• The letter does not lay out a specific application process. In fact, it states that “the waiver application and planning documents required for approval will require more detailed information” from DPH.

• The only concrete actions that schools can take at this point is to indicate to DPH that they intend to apply for a waiver, which we will do, and to assemble materials that the County and State have indicated will be required when the application process is clarified.  

It is likely that in the coming days some of you will hear from parents with children at other schools—or from their friends or their friends’ friends—that such-and-such a school has applied for the waiver. Please know that there is not, as of today, a process for doing so. When there is a process, we will tell you and we will apply.

Adam’s Corner
Updates from Pandemic Response Coordinator Adam Ross

Prepping for the New School Year

It’s almost the end of our first full week of Launch Week—our CAIS term for the seven days of back-to-school prep for all faculty and staff. Even prior to its official start, many of the Preschool staff at Waller had been coming to get classrooms ready for kids’ return, and I began distributing PPE (masks, face shields and eye goggles, sanitizing wipes, etc.), setting up HEPA filters for classrooms and offices, and working with the Waller teachers to develop good practices for cleaning/sanitizing toys and areas kids will be in.  

Last week, we held our virtual New Faculty and Staff orientation via Zoom, and I am happy to announce that our new Health Center Director Lesly Louie has joined the CAIS team as of last week. Lesly is a San Francisco native and a fluent Cantonese speaker, has many years of experience as a registered nurse, and recently worked in a school environment in San Mateo. Lesly will be assisting with operations several days a week at the Waller campus, and will also join our COVID-19 Task Force next week. We are already enjoying working with Lesly immensely!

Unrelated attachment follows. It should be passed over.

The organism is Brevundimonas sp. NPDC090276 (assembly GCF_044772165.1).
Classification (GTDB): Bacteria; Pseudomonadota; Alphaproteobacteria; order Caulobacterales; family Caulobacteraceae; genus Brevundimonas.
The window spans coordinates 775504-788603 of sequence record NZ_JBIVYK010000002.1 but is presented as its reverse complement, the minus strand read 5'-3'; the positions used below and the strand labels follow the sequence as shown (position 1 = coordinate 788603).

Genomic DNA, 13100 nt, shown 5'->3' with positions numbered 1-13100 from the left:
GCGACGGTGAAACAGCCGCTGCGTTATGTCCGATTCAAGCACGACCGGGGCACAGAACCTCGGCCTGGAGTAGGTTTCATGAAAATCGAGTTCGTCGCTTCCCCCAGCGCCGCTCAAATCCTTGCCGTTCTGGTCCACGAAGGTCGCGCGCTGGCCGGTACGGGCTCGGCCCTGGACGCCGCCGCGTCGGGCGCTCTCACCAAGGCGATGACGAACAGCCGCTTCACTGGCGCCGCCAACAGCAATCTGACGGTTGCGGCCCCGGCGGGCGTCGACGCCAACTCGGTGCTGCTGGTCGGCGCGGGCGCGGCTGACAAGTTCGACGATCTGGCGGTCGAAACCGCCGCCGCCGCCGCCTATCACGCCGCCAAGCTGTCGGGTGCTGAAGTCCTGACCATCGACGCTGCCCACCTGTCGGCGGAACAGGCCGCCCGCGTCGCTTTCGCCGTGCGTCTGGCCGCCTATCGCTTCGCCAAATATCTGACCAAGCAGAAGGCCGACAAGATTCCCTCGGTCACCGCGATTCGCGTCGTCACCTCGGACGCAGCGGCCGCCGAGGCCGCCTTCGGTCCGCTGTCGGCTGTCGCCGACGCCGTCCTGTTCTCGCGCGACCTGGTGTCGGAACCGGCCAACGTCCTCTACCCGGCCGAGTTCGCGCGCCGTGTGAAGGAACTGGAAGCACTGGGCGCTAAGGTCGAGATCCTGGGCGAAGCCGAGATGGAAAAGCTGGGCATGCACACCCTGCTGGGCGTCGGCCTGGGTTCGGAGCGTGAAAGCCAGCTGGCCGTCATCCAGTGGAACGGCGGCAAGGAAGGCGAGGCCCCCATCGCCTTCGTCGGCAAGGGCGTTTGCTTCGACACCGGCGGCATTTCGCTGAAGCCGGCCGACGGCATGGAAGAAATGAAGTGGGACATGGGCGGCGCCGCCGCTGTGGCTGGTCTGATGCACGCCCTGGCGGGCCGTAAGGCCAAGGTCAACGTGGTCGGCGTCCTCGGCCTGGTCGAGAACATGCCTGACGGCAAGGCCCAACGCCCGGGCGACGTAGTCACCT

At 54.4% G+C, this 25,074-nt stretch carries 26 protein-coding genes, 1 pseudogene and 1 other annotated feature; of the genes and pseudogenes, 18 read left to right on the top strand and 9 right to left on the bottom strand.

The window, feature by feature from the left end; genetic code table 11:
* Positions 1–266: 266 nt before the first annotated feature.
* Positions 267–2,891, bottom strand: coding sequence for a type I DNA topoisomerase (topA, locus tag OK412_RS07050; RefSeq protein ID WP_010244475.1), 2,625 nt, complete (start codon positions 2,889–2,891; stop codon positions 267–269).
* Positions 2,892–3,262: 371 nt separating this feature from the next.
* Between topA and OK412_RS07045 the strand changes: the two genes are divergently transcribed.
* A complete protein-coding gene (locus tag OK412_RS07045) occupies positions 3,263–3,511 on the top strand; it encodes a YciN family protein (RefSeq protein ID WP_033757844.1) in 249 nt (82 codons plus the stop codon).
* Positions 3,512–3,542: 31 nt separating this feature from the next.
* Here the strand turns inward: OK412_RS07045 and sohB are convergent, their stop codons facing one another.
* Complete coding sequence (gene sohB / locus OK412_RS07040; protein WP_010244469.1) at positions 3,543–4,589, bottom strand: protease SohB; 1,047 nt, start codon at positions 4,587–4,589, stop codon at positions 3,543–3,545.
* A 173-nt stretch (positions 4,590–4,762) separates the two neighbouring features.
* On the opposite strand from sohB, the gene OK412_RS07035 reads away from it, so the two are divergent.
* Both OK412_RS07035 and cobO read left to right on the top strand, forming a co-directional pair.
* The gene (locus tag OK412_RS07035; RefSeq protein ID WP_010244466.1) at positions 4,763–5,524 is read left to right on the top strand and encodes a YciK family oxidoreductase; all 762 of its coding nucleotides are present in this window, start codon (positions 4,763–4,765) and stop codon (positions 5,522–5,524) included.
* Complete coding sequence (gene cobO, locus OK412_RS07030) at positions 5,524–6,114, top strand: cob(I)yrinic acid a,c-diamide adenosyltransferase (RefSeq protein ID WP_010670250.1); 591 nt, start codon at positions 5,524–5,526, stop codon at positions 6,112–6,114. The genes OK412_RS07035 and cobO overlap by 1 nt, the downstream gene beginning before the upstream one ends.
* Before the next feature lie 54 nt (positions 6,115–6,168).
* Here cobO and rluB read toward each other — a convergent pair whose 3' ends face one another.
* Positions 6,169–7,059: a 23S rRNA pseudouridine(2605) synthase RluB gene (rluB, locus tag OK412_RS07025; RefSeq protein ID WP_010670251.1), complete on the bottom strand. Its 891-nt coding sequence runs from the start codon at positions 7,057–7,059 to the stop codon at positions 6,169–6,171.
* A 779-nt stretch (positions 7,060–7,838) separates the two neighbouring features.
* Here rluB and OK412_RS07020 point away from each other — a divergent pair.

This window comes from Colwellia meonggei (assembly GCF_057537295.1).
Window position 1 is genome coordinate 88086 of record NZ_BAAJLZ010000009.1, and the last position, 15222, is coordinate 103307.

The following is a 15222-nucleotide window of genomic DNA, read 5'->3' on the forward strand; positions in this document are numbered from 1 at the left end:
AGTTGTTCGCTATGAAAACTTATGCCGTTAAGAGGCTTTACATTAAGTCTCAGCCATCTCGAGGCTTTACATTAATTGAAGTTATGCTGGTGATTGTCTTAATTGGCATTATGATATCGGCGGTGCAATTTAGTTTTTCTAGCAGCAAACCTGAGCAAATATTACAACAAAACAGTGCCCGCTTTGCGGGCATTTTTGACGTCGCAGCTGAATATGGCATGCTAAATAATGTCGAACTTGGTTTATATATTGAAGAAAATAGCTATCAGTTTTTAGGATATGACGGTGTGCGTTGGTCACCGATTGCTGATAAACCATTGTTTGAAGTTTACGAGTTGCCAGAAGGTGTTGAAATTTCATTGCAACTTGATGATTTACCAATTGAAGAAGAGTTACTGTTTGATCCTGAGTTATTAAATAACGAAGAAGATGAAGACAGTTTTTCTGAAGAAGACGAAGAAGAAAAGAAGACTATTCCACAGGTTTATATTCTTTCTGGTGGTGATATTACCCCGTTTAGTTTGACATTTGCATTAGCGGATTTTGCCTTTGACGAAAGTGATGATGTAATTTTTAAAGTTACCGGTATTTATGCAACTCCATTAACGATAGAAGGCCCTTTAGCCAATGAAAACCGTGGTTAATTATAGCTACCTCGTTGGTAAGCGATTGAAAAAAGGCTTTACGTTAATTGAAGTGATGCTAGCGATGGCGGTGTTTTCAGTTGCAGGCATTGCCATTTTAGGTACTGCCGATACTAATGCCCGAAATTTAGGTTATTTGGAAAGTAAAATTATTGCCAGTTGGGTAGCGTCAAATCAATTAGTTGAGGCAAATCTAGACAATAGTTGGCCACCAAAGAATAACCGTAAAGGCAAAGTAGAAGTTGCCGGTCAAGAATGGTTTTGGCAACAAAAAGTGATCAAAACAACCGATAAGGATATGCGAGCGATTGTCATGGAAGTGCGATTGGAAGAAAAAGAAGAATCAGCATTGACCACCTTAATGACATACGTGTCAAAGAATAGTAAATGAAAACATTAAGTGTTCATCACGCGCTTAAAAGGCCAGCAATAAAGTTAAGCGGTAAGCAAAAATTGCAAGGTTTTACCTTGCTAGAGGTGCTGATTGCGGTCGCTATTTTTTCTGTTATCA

Return to School Agreements

In the spirit of focusing on our shared commitment as a CAIS community to minimize risk for everyone on our campuses, I am sharing our “Return to School Agreements” document. We will have Preschool families acknowledge your commitment to these agreements in PowerSchool and in the Magnus Health app next week. For families in other grades, please take this chance to preview the agreements and take a moment to review this document with your kids and check to see they understand what is required of them when they come back to school. Overall this is a good moment to reinforce with your kids the importance of hand washing, masking, distancing, and otherwise being aware of their own role to minimize risk. When we are ready to open up Oak and Turk for on-campus learning, we will follow up once again to review these Agreements.

In addition, as we get ready to open up our Waller campus for our Preschool students, we hope that parents of preschoolers have been following Preschool Director Chu Hsi Tseng’s advice to get kids used to wearing masks so as to prepare them to be masked for relatively long periods of time at school. As the temperatures over the past weeks have been quite warm, and with the air quality deteriorating with the fires all around Northern California, it will be even more important for kids to be wearing masks as much as feasible when at CAIS Preschool.

Thanks for reading, and please stay safe indoors given the terrible current and forecasted air quality in the Bay Area this weekend!



  • Chinese American International School


    Early Childhood Division (Preschool) | Alice A. Carnes Center
    42/52 Waller Street 

    Early Childhood Division (K-1)
    and Lower School (2-5)
    150 Oak Street 

    Middle School (6-8)
    888 Turk Street 

    San Francisco, CA 94102